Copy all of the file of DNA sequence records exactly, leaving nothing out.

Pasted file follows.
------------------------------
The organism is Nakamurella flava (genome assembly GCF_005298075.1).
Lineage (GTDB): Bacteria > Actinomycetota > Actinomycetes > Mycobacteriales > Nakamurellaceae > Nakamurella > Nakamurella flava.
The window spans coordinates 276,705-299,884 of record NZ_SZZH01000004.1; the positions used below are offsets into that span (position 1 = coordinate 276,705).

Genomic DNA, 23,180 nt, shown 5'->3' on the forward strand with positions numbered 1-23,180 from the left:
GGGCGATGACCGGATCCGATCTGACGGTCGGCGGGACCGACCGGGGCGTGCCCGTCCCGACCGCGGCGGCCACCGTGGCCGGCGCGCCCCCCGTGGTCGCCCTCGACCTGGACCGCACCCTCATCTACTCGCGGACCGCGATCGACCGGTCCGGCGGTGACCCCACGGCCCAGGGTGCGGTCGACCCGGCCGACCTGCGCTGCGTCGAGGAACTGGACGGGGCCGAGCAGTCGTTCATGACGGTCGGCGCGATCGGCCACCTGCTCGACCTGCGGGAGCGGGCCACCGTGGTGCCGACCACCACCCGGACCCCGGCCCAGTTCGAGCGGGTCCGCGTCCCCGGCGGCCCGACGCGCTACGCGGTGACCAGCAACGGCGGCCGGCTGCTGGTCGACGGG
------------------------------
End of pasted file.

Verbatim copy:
The organism is Nakamurella flava (genome assembly GCF_005298075.1).
Lineage (GTDB): Bacteria > Actinomycetota > Actinomycetes > Mycobacteriales > Nakamurellaceae > Nakamurella > Nakamurella flava.
The window spans coordinates 276,705-299,884 of record NZ_SZZH01000004.1; the positions used below are offsets into that span (position 1 = coordinate 276,705).

Genomic DNA, 23,180 nt, shown 5'->3' on the forward strand with positions numbered 1-23,180 from the left:
GGGCGATGACCGGATCCGATCTGACGGTCGGCGGGACCGACCGGGGCGTGCCCGTCCCGACCGCGGCGGCCACCGTGGCCGGCGCGCCCCCCGTGGTCGCCCTCGACCTGGACCGCACCCTCATCTACTCGCGGACCGCGATCGACCGGTCCGGCGGTGACCCCACGGCCCAGGGTGCGGTCGACCCGGCCGACCTGCGCTGCGTCGAGGAACTGGACGGGGCCGAGCAGTCGTTCATGACGGTCGGCGCGATCGGCCACCTGCTCGACCTGCGGGAGCGGGCCACCGTGGTGCCGACCACCACCCGGACCCCGGCCCAGTTCGAGCGGGTCCGCGTCCCCGGCGGCCCGACGCGCTACGCGGTGACCAGCAACGGCGGCCGGCTGCTGGTCGACGGG